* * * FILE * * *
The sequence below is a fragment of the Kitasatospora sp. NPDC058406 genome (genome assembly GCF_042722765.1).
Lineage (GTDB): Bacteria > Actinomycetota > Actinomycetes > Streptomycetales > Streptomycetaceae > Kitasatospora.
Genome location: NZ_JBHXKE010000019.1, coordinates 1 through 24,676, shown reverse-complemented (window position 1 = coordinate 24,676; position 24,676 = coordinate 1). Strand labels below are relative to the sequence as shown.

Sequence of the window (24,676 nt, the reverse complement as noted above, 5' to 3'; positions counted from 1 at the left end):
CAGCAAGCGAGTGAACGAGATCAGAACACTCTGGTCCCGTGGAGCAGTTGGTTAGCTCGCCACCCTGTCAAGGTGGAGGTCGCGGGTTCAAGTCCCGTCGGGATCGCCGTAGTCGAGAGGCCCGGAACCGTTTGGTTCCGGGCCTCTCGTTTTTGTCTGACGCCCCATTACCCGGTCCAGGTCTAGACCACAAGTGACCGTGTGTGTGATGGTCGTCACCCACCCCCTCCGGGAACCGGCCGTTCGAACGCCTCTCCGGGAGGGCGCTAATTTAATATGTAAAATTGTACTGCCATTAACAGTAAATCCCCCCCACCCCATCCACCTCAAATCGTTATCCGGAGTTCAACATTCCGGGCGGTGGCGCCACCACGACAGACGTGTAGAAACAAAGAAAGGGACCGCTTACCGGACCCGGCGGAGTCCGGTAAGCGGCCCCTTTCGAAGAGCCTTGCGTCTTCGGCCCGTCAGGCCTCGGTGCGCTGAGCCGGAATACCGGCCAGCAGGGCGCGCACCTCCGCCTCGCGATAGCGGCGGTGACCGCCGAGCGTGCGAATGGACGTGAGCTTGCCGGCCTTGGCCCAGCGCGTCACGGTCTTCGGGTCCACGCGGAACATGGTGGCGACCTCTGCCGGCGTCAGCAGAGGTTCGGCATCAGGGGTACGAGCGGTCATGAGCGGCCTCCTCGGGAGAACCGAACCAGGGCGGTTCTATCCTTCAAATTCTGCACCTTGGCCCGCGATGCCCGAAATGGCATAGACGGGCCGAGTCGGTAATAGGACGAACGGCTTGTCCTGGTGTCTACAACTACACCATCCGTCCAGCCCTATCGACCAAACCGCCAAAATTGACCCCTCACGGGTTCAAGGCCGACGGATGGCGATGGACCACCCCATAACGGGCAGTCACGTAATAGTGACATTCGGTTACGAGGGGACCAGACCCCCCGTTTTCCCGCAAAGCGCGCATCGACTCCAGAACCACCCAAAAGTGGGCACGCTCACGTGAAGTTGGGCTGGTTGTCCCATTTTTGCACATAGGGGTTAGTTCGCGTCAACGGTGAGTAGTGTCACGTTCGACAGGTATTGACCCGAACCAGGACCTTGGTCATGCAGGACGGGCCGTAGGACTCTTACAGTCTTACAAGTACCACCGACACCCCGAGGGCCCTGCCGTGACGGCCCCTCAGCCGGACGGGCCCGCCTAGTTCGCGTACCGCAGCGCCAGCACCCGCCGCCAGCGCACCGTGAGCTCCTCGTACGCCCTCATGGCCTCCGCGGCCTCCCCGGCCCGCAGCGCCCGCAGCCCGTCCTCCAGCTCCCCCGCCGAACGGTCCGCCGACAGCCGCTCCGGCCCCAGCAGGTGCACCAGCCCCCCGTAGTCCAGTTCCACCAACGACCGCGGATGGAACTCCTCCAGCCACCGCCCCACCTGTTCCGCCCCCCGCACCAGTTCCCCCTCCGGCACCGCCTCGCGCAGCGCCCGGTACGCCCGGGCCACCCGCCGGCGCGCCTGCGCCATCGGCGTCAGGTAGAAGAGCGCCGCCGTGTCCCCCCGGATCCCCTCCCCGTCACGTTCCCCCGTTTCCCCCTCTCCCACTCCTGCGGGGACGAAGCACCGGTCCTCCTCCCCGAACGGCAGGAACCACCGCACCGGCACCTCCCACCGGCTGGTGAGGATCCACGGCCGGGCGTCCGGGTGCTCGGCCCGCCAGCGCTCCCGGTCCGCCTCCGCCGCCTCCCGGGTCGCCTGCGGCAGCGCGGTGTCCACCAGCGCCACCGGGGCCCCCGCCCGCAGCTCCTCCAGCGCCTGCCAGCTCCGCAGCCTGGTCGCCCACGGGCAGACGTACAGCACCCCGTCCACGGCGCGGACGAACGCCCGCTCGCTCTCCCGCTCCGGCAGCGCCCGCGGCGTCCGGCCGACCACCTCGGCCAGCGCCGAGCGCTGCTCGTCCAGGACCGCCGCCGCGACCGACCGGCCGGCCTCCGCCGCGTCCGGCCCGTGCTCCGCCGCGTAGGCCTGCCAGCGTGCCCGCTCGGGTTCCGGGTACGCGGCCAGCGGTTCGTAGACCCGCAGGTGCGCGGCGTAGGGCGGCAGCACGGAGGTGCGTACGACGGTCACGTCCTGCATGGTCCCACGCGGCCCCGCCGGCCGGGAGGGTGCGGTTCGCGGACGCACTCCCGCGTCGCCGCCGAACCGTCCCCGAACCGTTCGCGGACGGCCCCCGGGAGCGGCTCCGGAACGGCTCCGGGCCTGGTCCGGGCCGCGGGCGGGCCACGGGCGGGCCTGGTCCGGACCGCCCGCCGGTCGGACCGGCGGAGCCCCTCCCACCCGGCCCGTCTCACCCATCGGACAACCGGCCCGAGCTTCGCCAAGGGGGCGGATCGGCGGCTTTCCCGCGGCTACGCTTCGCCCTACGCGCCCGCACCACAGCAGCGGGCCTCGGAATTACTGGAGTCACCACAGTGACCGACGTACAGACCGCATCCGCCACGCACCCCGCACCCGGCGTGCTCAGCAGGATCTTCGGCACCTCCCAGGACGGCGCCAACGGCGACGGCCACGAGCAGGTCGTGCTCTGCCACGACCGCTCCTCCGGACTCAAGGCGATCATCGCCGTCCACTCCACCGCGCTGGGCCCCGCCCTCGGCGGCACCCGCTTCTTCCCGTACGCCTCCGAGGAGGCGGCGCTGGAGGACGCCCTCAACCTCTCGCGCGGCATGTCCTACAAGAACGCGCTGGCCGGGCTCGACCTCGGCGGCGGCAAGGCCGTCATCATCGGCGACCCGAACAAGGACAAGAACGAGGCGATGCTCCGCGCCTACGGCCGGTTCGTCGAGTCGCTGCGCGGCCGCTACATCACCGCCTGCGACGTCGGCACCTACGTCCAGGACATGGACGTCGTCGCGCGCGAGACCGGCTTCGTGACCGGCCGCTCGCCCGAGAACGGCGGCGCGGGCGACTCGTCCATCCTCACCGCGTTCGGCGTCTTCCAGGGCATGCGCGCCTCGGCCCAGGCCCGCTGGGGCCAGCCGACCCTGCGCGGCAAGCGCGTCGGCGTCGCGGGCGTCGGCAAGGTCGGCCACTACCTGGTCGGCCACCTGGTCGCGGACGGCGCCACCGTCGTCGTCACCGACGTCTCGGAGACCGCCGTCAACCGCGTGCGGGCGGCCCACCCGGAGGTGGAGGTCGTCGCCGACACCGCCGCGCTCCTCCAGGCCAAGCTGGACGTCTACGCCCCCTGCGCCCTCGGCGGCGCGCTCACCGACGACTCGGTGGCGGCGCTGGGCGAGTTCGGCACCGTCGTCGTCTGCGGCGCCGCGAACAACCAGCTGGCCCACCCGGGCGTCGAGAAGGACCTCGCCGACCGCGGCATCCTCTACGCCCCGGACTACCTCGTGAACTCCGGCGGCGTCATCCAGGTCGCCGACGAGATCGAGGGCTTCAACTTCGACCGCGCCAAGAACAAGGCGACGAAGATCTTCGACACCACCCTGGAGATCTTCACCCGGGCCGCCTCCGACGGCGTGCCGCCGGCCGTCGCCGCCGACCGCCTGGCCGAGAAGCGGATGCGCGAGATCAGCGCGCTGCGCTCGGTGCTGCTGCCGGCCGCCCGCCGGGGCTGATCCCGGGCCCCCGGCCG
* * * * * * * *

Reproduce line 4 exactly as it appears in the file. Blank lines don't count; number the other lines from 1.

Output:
Sequence of the window (24,676 nt, the reverse complement as noted above, 5' to 3'; positions counted from 1 at the left end):